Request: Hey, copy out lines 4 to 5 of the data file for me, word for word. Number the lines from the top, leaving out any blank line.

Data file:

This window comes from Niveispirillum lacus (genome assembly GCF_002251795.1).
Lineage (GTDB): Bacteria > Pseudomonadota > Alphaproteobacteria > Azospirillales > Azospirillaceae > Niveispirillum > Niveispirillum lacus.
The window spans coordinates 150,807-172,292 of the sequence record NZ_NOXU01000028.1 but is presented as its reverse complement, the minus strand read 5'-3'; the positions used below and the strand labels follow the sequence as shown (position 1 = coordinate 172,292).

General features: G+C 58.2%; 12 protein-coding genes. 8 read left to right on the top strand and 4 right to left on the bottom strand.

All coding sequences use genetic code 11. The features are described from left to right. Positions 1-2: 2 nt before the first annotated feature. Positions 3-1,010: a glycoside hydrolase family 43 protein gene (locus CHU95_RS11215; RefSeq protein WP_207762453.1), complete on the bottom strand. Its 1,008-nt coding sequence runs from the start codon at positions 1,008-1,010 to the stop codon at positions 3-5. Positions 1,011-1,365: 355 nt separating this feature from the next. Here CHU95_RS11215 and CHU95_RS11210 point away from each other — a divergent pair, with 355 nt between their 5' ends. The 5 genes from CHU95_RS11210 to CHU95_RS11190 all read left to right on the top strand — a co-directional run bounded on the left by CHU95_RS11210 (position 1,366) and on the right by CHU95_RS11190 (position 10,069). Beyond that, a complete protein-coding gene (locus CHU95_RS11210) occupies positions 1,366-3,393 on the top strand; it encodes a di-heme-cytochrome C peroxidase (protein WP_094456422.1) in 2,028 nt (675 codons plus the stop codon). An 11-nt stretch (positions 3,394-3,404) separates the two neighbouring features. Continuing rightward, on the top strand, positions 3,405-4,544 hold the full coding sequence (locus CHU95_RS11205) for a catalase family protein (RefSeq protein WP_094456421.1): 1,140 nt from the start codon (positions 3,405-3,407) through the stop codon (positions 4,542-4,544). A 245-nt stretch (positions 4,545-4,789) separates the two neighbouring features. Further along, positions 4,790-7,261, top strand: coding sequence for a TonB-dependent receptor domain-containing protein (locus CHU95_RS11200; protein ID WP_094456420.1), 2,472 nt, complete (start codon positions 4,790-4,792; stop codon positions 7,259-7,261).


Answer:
General features: G+C 58.2%; 12 protein-coding genes. 8 read left to right on the top strand and 4 right to left on the bottom strand.

All coding sequences use genetic code 11. The features are described from left to right. Positions 1-2: 2 nt before the first annotated feature. Positions 3-1,010: a glycoside hydrolase family 43 protein gene (locus CHU95_RS11215; RefSeq protein WP_207762453.1), complete on the bottom strand. Its 1,008-nt coding sequence runs from the start codon at positions 1,008-1,010 to the stop codon at positions 3-5. Positions 1,011-1,365: 355 nt separating this feature from the next. Here CHU95_RS11215 and CHU95_RS11210 point away from each other — a divergent pair, with 355 nt between their 5' ends. The 5 genes from CHU95_RS11210 to CHU95_RS11190 all read left to right on the top strand — a co-directional run bounded on the left by CHU95_RS11210 (position 1,366) and on the right by CHU95_RS11190 (position 10,069). Beyond that, a complete protein-coding gene (locus CHU95_RS11210) occupies positions 1,366-3,393 on the top strand; it encodes a di-heme-cytochrome C peroxidase (protein WP_094456422.1) in 2,028 nt (675 codons plus the stop codon). An 11-nt stretch (positions 3,394-3,404) separates the two neighbouring features. Continuing rightward, on the top strand, positions 3,405-4,544 hold the full coding sequence (locus CHU95_RS11205) for a catalase family protein (RefSeq protein WP_094456421.1): 1,140 nt from the start codon (positions 3,405-3,407) through the stop codon (positions 4,542-4,544). A 245-nt stretch (positions 4,545-4,789) separates the two neighbouring features. Further along, positions 4,790-7,261, top strand: coding sequence for a TonB-dependent receptor domain-containing protein (locus CHU95_RS11200; protein ID WP_094456420.1), 2,472 nt, complete (start codon positions 4,790-4,792; stop codon positions 7,259-7,261).